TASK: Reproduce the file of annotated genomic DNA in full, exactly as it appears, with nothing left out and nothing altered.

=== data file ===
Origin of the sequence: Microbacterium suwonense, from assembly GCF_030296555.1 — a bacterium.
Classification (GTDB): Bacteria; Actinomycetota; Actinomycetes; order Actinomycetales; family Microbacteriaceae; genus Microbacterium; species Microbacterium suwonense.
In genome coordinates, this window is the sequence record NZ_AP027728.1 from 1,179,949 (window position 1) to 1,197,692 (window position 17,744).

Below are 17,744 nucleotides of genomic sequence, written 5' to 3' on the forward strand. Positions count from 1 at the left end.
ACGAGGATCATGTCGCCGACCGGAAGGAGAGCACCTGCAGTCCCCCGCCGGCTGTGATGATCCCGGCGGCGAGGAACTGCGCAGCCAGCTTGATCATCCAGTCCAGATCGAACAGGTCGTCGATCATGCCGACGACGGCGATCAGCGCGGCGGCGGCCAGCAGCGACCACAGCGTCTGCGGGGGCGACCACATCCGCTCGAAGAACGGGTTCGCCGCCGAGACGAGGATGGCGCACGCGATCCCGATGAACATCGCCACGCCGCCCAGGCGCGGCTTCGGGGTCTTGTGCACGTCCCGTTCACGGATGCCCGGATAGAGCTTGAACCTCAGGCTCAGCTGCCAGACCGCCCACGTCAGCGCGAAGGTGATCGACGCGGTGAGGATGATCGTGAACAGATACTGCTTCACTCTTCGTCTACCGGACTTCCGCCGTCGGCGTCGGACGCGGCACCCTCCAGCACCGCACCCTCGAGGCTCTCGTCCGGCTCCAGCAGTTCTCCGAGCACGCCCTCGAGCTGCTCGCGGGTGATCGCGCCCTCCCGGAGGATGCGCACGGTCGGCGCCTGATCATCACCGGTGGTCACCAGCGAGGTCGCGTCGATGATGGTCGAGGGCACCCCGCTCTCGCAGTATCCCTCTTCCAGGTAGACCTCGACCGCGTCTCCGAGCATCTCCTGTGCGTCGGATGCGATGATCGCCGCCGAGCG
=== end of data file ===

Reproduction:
Origin of the sequence: Microbacterium suwonense, from assembly GCF_030296555.1 — a bacterium.
Classification (GTDB): Bacteria; Actinomycetota; Actinomycetes; order Actinomycetales; family Microbacteriaceae; genus Microbacterium; species Microbacterium suwonense.
In genome coordinates, this window is the sequence record NZ_AP027728.1 from 1,179,949 (window position 1) to 1,197,692 (window position 17,744).

Below are 17,744 nucleotides of genomic sequence, written 5' to 3' on the forward strand. Positions count from 1 at the left end.
ACGAGGATCATGTCGCCGACCGGAAGGAGAGCACCTGCAGTCCCCCGCCGGCTGTGATGATCCCGGCGGCGAGGAACTGCGCAGCCAGCTTGATCATCCAGTCCAGATCGAACAGGTCGTCGATCATGCCGACGACGGCGATCAGCGCGGCGGCGGCCAGCAGCGACCACAGCGTCTGCGGGGGCGACCACATCCGCTCGAAGAACGGGTTCGCCGCCGAGACGAGGATGGCGCACGCGATCCCGATGAACATCGCCACGCCGCCCAGGCGCGGCTTCGGGGTCTTGTGCACGTCCCGTTCACGGATGCCCGGATAGAGCTTGAACCTCAGGCTCAGCTGCCAGACCGCCCACGTCAGCGCGAAGGTGATCGACGCGGTGAGGATGATCGTGAACAGATACTGCTTCACTCTTCGTCTACCGGACTTCCGCCGTCGGCGTCGGACGCGGCACCCTCCAGCACCGCACCCTCGAGGCTCTCGTCCGGCTCCAGCAGTTCTCCGAGCACGCCCTCGAGCTGCTCGCGGGTGATCGCGCCCTCCCGGAGGATGCGCACGGTCGGCGCCTGATCATCACCGGTGGTCACCAGCGAGGTCGCGTCGATGATGGTCGAGGGCACCCCGCTCTCGCAGTATCCCTCTTCCAGGTAGACCTCGACCGCGTCTCCGAGCATCTCCTGTGCGTCGGATGCGATGATCGCCGCCGAGCG